Lessons learned at early age connect with public health career
December 17, 2018 • Uncategorized
Growing up, Dr. Jaime González thought he might one day become a priest.
Life, however, had other plans, taking him on a different path of serving others, through public health and health-related services.
As Chief Business Development Officer for the Health Plan Alliance, a national trade organization that brings health plans, hospitals and physicians together to address patient health and wellness, he is passionate about doing all he can to make healthcare better for all.
“It really started with my family,” Dr. González said. “Growing up as the seventh of eight children, with an even larger extended family of 60-plus cousins on my father’s side and 36 on my mother’s, I learned the lessons of giving and sharing at a very early age.”
Both parents were strongly committed to church and community, and Dr. González’ mother was often the first to visit the sick or lend a hand when someone needed help.
“My dad moved here from Mexico to start a life and a family in Texas, and his commitment to making things better, not just for us, but for others around him, was truly inspiring,” Dr. González said. “Being part of something bigger, of supporting and taking care of each other – our family, friends, neighbors, church and community – showed me what a difference can be made and impacted how I wanted to approach the world in both my career and personal life.”
When Dr. González started working on his DrPH in Health Management and Policy at the UNTHSC School of Public Health, he had already completed a master’s degree in clinical social work and another in health administration.
He had directed clinical case management services related to pediatric intensive care and children’s cardiovascular surgery.
He had worked in the health insurance industry, and had experience with public policy and regulatory affairs.
He was serving in a top leadership role for UnitedHealthcare’s Latino Health Solutions division, developing projects, programs and partnerships to improve health services and healthcare access for the U.S. Latino market nationwide, when he was encouraged by a longtime friend, mentor and UNTHSC professor at that time, Dr. Adela González, to “connect the dots” in his educational experience by adding public health to his professional background and perspective.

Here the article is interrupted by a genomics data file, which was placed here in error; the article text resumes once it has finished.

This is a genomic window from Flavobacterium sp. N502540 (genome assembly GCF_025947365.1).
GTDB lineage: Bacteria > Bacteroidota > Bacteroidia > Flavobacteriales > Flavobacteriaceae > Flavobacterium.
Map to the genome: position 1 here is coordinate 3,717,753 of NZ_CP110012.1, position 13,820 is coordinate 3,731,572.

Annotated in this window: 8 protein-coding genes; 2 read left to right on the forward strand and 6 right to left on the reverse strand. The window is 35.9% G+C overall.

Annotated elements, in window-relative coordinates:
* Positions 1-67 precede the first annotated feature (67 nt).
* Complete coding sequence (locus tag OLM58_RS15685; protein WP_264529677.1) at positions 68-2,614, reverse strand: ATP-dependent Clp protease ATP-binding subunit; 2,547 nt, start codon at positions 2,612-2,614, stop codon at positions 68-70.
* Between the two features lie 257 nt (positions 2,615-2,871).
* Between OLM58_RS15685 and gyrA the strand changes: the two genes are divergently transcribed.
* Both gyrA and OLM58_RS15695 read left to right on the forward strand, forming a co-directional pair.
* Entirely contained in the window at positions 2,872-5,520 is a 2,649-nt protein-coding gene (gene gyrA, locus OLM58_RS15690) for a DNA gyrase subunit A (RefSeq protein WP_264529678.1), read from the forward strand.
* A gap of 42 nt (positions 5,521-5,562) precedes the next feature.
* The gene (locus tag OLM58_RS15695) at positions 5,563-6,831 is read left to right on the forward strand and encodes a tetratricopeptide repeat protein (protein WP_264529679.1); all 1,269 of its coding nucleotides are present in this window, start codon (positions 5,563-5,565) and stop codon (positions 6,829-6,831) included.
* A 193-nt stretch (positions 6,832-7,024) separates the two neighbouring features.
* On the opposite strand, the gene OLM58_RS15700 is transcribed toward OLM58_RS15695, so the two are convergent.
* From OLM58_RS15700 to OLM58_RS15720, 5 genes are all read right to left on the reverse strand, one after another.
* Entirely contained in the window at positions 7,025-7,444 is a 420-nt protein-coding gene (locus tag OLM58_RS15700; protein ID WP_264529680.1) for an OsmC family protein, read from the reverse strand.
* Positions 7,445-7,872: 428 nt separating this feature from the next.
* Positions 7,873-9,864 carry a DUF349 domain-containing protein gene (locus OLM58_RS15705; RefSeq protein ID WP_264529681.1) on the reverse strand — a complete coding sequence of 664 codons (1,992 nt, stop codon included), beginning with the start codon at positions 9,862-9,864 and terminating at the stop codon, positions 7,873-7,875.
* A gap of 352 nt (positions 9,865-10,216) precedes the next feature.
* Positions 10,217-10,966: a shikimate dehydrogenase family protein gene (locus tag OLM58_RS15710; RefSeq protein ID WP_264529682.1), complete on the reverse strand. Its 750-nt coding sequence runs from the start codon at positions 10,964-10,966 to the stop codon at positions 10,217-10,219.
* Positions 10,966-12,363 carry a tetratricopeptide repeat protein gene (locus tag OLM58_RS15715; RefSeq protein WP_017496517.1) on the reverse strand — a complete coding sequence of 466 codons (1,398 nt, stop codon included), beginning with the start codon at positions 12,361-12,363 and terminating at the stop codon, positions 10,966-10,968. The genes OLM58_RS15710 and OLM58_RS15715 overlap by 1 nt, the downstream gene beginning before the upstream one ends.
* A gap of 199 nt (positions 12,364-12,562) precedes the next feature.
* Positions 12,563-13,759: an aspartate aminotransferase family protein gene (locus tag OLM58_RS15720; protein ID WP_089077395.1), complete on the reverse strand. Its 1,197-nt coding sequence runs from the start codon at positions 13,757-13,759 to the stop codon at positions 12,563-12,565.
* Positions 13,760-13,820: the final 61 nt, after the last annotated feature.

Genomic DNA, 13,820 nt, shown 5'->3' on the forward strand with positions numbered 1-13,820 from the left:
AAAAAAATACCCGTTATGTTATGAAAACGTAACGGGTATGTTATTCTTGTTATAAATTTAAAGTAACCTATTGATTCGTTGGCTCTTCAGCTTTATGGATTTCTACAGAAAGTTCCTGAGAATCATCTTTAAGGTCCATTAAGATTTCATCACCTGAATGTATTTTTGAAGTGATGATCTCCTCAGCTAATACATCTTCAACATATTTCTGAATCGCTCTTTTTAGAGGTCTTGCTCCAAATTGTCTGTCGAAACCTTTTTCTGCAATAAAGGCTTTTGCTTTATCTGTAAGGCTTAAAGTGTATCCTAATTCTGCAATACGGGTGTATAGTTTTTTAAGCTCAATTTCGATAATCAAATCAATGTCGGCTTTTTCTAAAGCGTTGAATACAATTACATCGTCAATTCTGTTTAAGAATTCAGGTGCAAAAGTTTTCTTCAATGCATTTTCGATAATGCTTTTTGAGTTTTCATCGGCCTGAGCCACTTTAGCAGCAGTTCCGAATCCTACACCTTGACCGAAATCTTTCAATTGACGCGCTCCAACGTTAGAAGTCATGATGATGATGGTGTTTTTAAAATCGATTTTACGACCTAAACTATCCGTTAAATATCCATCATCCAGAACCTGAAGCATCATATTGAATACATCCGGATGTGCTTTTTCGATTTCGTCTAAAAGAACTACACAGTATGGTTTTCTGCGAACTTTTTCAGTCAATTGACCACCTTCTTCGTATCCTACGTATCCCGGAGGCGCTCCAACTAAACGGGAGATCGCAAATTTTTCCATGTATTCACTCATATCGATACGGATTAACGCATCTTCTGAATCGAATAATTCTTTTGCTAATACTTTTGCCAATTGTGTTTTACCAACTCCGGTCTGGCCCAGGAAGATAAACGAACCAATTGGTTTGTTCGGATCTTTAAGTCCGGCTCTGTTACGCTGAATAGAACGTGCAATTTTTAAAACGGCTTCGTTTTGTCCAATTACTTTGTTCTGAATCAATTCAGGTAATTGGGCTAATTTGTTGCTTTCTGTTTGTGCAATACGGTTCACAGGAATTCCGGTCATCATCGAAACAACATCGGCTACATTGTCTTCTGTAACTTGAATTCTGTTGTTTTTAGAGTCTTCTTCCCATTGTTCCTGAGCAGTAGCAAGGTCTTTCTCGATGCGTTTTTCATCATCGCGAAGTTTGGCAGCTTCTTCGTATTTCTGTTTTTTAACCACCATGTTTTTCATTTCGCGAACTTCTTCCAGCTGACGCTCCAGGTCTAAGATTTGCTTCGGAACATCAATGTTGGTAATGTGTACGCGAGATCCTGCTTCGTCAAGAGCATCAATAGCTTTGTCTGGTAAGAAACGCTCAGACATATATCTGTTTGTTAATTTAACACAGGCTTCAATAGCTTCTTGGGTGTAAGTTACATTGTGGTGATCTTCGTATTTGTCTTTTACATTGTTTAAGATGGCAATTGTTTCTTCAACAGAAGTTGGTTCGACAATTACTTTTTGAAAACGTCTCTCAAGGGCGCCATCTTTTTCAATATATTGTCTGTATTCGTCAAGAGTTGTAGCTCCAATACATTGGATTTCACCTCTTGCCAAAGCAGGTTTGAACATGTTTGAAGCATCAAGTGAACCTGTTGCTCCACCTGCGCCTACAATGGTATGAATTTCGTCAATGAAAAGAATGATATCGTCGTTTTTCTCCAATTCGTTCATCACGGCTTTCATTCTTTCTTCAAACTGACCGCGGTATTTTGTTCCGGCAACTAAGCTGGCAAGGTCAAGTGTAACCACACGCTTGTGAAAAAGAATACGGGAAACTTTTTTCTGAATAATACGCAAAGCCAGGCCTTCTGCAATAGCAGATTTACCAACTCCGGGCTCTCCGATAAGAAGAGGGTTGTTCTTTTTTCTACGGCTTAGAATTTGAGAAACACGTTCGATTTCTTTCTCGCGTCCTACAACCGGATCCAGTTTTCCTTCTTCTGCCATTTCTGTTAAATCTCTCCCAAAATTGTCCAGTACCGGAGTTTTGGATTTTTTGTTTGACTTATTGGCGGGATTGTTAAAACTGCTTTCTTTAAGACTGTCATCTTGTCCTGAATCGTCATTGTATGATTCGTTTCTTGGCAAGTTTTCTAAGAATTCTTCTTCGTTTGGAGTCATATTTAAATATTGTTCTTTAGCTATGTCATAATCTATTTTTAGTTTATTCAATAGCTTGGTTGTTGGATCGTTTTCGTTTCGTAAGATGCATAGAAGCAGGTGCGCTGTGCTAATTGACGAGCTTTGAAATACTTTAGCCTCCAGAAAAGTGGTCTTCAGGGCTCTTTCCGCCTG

“Public health is the ideal standard for serving the community and doing the most good for all,” he said. “Working in the health plan industry, being able to deliver services and resources from a broad, population health view, keeps the focus on what is most important, the patient.”
Today, in his role with the Health Plan Alliance, he oversees multicultural/healthcare equity programming and partners with members across the country on educational opportunities and sharing of subject matter expertise and best practices.
“My job touches on public health every day, whether it involves the social determinants of health, member/patient engagement, health literacy, health education, wellness, or the financial side of serving members efficiently and at a better cost through group purchasing and other programs,” he said.
“If I can help our members improve patient care outcomes, and connect people to information and people to people, then I know that I am doing what I believe in and helping others in the way that my parents taught me growing up,” he said. “My mother used to say that God has a way for everything; this is my way.”
Honors include the U.S. Surgeon General’s Medallion for developing culturally-relevant and bilingual health and wellness resources for UnitedHealthcare’s clients; the National Business Group on Health Innovation in Reducing Health Disparities award; and first recipient of the UnitedHealthcare “Living the Mission” award.
In his personal time, Dr. González and his wife are active in church and youth development programs; the Fort Worth Hispanic Chamber of Commerce; Hispanic Women’s Network of Texas/Fort Worth Chapter; and are founders of the Gloria J. González Memorial Scholarship Fund for the Advancement of Latinos in the Healthcare Professions, honoring his younger sister who was killed in a car accident before realizing her dream of becoming a pediatrician.